Back to cholestasis, the mechanisms by which this condition induces oxidative stress are uncertain, but bile-duct ligation is known to decrease MRC complex activity (33,34), fatty-acid β-oxidation (33), and antioxidant system functioning (35,36). All this may account for oxidative stress but Esrefoglu et al. provided evidence that bile-duct ligation, in addition to oxidative stress, also results in nitrosative stress by RNS (37). Indeed, hepatic nitrite levels increase during experimental cholestasis (38). Liver damage is likely to induce the inducible nitric oxide synthase (iNOS), to result in NO formation, and hence to give rise to ONOO- formation after NO binding superoxide anions. Bile-duct clearance is followed by a rapid regression of most of the effects induced by biliary obstruction, which suggests that ROS/RNS-related stress results from retention in the liver of substances usually excreted in the bile. These include bilirubin (39), hydrophobic bile salts (34), and cholesterol (40). The latter may modify the physical properties of mitochondrial membranes and increase their rigidity, which has an impact on the activity of enzymes anchored to these membranes (41). Bile acids are most likely responsible for stress. This is suggested by Sokol et al., who demonstrated that hydrophobic bile acids (tauro-chenodeoxycholic acid) give rise to ROS formation, lipid peroxidation, and then liver damage. These effects may be prevented with antioxidants, specifically α-tocopherol (42). Hydrophobic bile acids may directly modify the activity of enzymatic complexes, but it has been suggested that these acids may also solubilize membranes and induce cell death (43), thus leading to oxidative stress, lipid peroxidation, aldehyde formation (MDA, 4-hydroxynonenal), reduced glutathione consumption, and decreased GSH/GSSG ratio (44).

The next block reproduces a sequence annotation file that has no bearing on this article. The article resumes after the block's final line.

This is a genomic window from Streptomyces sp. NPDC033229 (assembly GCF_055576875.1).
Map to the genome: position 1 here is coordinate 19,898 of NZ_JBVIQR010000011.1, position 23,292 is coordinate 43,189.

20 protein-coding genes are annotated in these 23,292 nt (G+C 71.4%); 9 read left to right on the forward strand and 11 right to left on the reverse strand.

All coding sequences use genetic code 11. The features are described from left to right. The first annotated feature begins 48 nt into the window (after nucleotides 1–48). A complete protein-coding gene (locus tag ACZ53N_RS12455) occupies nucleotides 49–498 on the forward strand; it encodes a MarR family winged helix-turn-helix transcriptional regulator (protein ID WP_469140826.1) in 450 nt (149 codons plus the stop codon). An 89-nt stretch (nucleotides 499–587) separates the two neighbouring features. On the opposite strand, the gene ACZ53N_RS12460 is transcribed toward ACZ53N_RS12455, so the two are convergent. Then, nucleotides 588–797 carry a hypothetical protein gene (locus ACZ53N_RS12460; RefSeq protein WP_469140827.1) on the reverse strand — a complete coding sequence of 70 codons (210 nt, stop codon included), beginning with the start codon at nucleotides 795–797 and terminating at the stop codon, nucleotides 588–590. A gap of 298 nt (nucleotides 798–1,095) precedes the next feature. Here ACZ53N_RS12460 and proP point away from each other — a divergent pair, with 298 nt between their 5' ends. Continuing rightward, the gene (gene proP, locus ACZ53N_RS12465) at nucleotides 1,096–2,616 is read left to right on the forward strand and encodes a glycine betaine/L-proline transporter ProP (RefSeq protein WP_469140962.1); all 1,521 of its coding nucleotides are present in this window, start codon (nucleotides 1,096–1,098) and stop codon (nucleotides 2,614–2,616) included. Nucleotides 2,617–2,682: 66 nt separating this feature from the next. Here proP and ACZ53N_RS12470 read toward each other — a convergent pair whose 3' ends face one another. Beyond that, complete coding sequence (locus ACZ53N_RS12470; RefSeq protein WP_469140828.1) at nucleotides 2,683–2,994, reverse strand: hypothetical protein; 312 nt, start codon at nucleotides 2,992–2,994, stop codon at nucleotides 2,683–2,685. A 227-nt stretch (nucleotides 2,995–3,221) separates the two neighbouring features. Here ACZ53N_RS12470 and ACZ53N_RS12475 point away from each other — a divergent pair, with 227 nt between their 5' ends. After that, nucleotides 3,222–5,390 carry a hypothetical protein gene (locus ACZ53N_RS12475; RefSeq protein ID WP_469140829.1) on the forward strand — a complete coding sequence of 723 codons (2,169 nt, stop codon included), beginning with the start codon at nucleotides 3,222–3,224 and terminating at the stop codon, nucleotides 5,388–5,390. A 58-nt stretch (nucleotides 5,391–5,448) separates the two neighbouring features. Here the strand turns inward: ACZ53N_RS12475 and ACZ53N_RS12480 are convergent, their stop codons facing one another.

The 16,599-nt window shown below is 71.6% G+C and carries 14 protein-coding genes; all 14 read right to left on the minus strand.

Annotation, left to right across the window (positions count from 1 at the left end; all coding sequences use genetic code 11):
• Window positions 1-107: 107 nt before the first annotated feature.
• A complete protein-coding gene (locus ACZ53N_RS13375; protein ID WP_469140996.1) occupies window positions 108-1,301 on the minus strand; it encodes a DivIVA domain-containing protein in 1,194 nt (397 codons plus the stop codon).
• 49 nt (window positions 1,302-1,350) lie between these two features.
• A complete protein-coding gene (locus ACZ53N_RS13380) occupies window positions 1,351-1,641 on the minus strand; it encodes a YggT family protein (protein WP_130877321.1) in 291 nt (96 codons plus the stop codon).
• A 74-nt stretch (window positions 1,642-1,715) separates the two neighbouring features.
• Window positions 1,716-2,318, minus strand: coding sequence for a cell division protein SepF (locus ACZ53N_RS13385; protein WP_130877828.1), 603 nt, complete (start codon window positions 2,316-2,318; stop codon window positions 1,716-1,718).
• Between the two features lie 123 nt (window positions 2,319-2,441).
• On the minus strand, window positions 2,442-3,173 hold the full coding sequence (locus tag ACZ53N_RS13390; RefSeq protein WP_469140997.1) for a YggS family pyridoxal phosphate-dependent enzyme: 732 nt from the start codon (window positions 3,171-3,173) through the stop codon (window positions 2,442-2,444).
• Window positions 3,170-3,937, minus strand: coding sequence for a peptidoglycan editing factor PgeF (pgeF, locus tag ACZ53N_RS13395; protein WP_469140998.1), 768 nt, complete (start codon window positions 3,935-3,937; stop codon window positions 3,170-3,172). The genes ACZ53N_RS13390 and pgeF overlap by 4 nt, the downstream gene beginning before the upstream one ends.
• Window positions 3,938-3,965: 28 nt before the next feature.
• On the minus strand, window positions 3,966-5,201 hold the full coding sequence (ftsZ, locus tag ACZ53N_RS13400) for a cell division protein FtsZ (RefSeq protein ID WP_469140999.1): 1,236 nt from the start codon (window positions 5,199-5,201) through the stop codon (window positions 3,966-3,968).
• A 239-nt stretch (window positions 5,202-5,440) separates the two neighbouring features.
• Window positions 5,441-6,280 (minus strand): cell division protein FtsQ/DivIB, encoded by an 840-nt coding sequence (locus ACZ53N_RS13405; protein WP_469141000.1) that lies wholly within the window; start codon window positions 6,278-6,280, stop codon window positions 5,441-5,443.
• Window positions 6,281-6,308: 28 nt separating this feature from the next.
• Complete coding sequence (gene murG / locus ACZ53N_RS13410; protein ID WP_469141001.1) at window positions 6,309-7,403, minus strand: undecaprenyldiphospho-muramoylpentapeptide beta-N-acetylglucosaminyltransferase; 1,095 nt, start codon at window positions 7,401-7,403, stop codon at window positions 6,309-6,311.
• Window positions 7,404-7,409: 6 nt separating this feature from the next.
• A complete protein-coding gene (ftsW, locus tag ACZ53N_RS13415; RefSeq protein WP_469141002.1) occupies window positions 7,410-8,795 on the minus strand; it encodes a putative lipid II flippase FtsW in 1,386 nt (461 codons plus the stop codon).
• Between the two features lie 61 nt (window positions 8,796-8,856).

Substances that can neutralize ·OH or ONOO- are crucial to protect cells and the body from oxidative and nitrosative stress. In their paper Cruz et al. show that melatonin (MT) (N-acetyl-5-methoxytryptamine) may prevent oxidative stress and some of the effects of chronic cholestasis on the body. Interest and understanding in the effects of MT have dramatically increased in recent years. MT is a serotonin derivative released by the pineal gland of vertebrates (45), and to a lesser extent by the retina, gastrointestinal tract (46), and bone marrow (47). It was initially thought to play a role in sleep and circadian rhythm regulation (48), but was subsequently seen to also influence the immune system (49), to have oncostatic (50) and anti-inflammatory (51) properties, and to represent a powerful antioxidant that can eliminate both ROS and RNS (52-54). Here we shall discuss the latter effects only.

The administration of pharmacological doses of MT reduces the formation of free radicals, allows the recovery of antioxidant enzymes, and decreases oxidative liver damage (55), including the effects of bile-duct ligation (56-58). The antioxidant power of MT is far greater than that of vitamin E or C, and 5 to 15 times that of glutathione. Such power can be accounted for by the fact that MT targets not only ROS (H2O2, 1O2, ·OH) but also RNS and their derivatives (14,59,60), most particularly the highly potent ONOO-. Upon reacting with the latter, 1-nitromelatonin results (61). Many beneficial effects of MT under pathological conditions where oxidative stress is presumed to play a significant role (62,63) likely result from its ability to neutralize peroxynitrite.

Similarly, MT protects both nuclear and mitochondrial DNA from degradation after exposure to ionizing radiation or carcinogens (64,65). This is suggested by the fact that pre-exposure to MT reduces 8-hydroxy-2’-deoxyiguanosine, a marker of DNA oxidative degradation. Furthermore, on preventing DNA damage, NT also prevents the huge energy consumption entailed by DNA repair by PARP (66-68), as well as the risk for necrosis.

In addition, MT enhances cellular defense mechanisms -it specifically augments the activity of antioxidant enzymes and decreases that of oxidant enzymes (69,70). In actuality, MT increases messenger RNA levels for superoxide dismutase and gamma-glutamylcysteine synthase (71,72), which enhances the formation of glutathione and glutathione peroxidase (72,73).